History of St. Edmund's Church, Dolton

The first documentary reference to the church is in 1279 with the institution of its first rector, Sir Robert de la Hope when the benefice was in the patronage of Sir Hugh Courtney following his marriage to the heiress of the barony of Okehampton.

St Edmund was King of East Anglia when the Danes invaded and slew him when he refused to renounce his Christian faith. Since his canonisation some sixty churches in different parts of England have been dedicated to him. He was patron saint of England until the 14th century when the Normans replaced him with St George.

Traditional Prayer of St Edmund

St Edmund“Oh God, of unspeakable mercy, who didst give grace to the most blessed King Edmund to overcome the enemy by dying for they name: mercifully grant unto this they family that, by his example they may be found worthy to vanquish and destroy in themselves the temptations of their ancient foe, through Jesus Christ our Lord. Amen”

As with so many churches the interior was extensively remodelled by the Victorians. The work took place in 1860-1872 during which time services were not once interrupted and the declared aim was “No pretensions to beauty or architecture or style – nothing more than a secure, simple, commodious, bright village church”.

Indeed the interior is dominated by its wide and lofty restored arched nave with a wagon roof. The bells were re-hung in 1998 after replacing the old wooden bell frame with a steel structure and repairing the bell tower walls.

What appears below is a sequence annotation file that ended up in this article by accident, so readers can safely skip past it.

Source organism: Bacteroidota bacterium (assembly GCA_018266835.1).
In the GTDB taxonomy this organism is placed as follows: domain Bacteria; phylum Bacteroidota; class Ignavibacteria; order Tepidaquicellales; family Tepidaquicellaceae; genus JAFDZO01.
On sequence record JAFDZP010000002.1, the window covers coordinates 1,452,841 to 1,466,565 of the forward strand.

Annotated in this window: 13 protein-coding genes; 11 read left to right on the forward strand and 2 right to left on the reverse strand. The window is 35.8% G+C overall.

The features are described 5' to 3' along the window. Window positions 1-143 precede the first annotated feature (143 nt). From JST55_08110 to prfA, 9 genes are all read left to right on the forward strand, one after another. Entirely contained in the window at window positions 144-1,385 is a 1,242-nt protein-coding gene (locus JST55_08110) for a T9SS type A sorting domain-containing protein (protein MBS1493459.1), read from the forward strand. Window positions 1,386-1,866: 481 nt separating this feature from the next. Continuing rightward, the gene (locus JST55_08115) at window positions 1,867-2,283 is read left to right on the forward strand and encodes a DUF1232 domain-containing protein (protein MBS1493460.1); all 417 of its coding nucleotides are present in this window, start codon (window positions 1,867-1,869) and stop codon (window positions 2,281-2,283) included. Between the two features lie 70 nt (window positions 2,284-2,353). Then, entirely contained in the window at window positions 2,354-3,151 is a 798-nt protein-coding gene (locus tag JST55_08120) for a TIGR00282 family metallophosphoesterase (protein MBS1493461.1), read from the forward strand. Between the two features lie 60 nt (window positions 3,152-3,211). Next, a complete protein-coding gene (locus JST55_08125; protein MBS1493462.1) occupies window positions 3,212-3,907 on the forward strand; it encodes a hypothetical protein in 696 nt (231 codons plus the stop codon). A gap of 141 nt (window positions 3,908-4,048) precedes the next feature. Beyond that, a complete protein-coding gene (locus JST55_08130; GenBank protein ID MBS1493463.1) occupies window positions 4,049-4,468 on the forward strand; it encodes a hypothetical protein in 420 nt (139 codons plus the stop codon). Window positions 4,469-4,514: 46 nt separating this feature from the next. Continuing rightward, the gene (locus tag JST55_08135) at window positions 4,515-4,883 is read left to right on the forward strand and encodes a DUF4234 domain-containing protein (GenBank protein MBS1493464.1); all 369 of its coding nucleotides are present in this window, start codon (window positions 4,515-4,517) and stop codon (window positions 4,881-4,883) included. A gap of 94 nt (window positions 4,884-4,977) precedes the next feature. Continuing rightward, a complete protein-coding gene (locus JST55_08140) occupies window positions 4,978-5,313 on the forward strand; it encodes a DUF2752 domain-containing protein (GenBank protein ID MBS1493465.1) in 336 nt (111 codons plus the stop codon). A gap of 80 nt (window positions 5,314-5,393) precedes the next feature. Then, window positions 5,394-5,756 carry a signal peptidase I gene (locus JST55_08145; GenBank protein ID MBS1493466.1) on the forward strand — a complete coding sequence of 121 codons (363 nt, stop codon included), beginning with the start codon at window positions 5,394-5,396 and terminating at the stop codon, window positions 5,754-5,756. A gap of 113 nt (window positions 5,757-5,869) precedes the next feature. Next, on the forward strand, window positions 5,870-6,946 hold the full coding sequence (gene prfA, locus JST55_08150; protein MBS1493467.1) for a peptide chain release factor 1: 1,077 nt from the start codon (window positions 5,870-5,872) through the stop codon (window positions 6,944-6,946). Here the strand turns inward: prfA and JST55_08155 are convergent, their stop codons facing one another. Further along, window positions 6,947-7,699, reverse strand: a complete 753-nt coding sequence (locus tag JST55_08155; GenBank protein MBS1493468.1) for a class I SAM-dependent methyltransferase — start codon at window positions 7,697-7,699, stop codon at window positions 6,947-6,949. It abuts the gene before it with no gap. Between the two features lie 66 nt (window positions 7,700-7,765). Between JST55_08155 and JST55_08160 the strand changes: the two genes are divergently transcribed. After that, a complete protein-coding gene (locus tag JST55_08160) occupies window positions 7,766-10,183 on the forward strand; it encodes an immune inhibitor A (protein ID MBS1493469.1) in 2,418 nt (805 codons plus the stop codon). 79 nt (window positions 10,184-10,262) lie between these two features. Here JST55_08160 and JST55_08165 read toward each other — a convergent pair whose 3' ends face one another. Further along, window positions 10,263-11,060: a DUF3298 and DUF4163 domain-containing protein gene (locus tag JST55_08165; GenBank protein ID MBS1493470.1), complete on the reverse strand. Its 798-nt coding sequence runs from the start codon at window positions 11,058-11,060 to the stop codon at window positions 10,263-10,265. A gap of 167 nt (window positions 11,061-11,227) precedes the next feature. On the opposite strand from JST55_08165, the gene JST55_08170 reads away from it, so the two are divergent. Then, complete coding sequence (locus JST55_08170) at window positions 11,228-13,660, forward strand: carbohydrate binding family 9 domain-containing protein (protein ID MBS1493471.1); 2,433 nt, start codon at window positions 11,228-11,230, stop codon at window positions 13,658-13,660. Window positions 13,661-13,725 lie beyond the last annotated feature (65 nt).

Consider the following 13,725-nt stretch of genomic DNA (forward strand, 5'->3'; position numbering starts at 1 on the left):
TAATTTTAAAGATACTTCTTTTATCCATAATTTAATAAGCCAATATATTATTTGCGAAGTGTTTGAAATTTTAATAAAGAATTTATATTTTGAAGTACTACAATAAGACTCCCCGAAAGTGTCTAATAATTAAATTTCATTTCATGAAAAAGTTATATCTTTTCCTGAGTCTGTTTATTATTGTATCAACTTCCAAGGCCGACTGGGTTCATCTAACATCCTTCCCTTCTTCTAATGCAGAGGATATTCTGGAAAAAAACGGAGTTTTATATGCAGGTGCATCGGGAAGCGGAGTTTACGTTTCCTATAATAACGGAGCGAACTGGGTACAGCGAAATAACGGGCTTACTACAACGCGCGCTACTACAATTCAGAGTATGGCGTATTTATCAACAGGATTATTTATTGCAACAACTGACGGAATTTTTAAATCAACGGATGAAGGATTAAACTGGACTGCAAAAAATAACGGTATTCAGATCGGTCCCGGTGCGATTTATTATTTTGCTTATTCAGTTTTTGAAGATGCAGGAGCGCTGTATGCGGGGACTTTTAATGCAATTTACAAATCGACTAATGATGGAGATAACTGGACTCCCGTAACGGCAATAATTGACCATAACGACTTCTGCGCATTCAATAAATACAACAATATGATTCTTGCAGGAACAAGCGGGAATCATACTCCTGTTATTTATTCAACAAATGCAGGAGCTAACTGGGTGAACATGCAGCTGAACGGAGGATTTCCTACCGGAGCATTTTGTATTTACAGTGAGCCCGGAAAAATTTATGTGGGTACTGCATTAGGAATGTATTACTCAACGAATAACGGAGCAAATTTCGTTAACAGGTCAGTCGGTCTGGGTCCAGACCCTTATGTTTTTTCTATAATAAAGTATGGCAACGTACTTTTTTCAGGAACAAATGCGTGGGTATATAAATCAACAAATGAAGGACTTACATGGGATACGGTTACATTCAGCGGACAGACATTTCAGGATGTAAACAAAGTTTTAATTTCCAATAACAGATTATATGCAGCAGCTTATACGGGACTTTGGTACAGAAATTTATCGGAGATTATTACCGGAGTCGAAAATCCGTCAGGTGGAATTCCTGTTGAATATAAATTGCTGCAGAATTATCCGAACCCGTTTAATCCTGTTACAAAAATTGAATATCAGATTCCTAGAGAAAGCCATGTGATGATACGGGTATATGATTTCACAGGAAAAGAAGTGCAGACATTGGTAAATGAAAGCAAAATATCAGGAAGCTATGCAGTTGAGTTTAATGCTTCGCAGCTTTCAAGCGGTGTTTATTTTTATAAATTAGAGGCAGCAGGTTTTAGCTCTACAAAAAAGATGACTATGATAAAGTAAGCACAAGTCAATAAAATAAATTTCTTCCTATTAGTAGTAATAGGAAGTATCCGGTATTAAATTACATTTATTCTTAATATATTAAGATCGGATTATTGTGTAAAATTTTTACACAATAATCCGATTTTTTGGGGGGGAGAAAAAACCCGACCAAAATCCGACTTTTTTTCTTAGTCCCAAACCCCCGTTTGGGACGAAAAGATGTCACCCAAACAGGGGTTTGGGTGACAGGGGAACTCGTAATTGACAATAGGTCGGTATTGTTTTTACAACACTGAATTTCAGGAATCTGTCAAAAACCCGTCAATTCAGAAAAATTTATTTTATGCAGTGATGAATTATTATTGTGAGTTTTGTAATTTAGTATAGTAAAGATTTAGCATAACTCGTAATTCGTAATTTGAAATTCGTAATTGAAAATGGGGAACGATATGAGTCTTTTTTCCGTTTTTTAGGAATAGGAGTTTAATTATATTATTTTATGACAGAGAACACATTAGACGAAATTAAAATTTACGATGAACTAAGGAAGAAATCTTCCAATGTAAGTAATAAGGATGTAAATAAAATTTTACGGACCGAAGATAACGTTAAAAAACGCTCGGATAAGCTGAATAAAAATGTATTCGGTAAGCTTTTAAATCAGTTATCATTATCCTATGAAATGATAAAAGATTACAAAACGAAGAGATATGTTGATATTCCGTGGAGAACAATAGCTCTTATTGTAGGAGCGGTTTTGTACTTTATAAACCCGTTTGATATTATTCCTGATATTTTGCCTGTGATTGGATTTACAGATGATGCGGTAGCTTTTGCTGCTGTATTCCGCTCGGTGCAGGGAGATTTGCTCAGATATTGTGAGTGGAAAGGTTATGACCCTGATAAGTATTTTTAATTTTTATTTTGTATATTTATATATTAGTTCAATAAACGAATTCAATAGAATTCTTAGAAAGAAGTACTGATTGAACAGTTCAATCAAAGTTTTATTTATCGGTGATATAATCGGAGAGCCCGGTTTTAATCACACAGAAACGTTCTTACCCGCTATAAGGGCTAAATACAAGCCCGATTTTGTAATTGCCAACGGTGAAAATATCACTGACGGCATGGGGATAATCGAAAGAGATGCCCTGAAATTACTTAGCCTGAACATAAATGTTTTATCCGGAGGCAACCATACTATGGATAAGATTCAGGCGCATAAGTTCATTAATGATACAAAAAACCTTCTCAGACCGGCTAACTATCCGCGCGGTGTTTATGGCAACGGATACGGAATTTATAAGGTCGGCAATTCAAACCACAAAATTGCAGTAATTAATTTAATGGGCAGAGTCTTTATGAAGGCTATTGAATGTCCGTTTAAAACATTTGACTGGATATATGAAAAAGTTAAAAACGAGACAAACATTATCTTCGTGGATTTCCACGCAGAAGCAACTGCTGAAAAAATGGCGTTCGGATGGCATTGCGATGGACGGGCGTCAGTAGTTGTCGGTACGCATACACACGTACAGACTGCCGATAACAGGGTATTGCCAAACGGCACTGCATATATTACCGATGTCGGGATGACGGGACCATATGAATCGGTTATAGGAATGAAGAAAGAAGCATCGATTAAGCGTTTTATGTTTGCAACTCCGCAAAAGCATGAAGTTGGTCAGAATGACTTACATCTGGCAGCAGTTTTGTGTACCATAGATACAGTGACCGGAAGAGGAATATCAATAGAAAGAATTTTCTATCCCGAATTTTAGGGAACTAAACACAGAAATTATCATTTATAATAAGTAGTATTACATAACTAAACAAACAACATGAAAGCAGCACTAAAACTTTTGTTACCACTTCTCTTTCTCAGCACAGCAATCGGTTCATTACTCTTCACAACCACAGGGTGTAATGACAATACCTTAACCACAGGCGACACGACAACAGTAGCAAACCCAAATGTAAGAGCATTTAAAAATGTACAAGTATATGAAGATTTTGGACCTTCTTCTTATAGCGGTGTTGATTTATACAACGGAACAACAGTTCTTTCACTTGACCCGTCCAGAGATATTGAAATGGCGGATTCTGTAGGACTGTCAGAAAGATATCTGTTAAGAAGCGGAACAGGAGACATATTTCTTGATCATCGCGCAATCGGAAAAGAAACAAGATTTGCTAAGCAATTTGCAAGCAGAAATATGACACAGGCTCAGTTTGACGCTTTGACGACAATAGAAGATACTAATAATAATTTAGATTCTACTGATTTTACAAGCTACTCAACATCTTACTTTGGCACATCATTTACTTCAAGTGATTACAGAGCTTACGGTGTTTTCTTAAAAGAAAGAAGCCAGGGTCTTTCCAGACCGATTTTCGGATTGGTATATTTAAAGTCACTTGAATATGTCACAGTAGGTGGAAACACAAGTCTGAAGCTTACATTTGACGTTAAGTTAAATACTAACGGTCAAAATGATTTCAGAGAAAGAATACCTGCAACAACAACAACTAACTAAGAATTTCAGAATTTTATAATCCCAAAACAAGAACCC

Anglo-Saxon Font

The font at St Edmund'sThe font at St Edmund'sWithout doubt this outstanding monument of antiquity is of international importance and is believed to date between 800 and 1000 AD. Not originally a font, it is made up of two blocks from different Saxon crosses that could have been carved when St Edmund was alive and at some stage dismantled and thrown down by either Danish or Norman conquerors.

The upper block, which is inverted, has a human face on the south side, two dragons on the east and west sides and interlaced circles on the north side. The lower block has interlacing circles on all sides.

Ancient Bench Ends

There are some lovely old bench ends which survived the Victorian restoration. Squire John Stafford, of the nearby Stafford Barton estate was responsible for these and one bears his initials, arms and date, 1581; the others bear the arms of the Coplestons of Luccombe and the Prouzes of Gidleigh – families into which two Staffords married.

Stained Glass Windows

A sample of the stained glassSimilar crests of these families were used by the Victorian restorers as centrepieces in the windows in the North Aisle. The East window was presented in memory of Revd William Kerslake around 1861 and the window at the end of the South Aisle is from 1947.


This short précis is taken from the history booklet entitled St Edmund’s Church Dolton Devonshire (copies for sale £5.00 contact one of the church wardens from the “contacts” page) - published in 2004 by Shane Wadland

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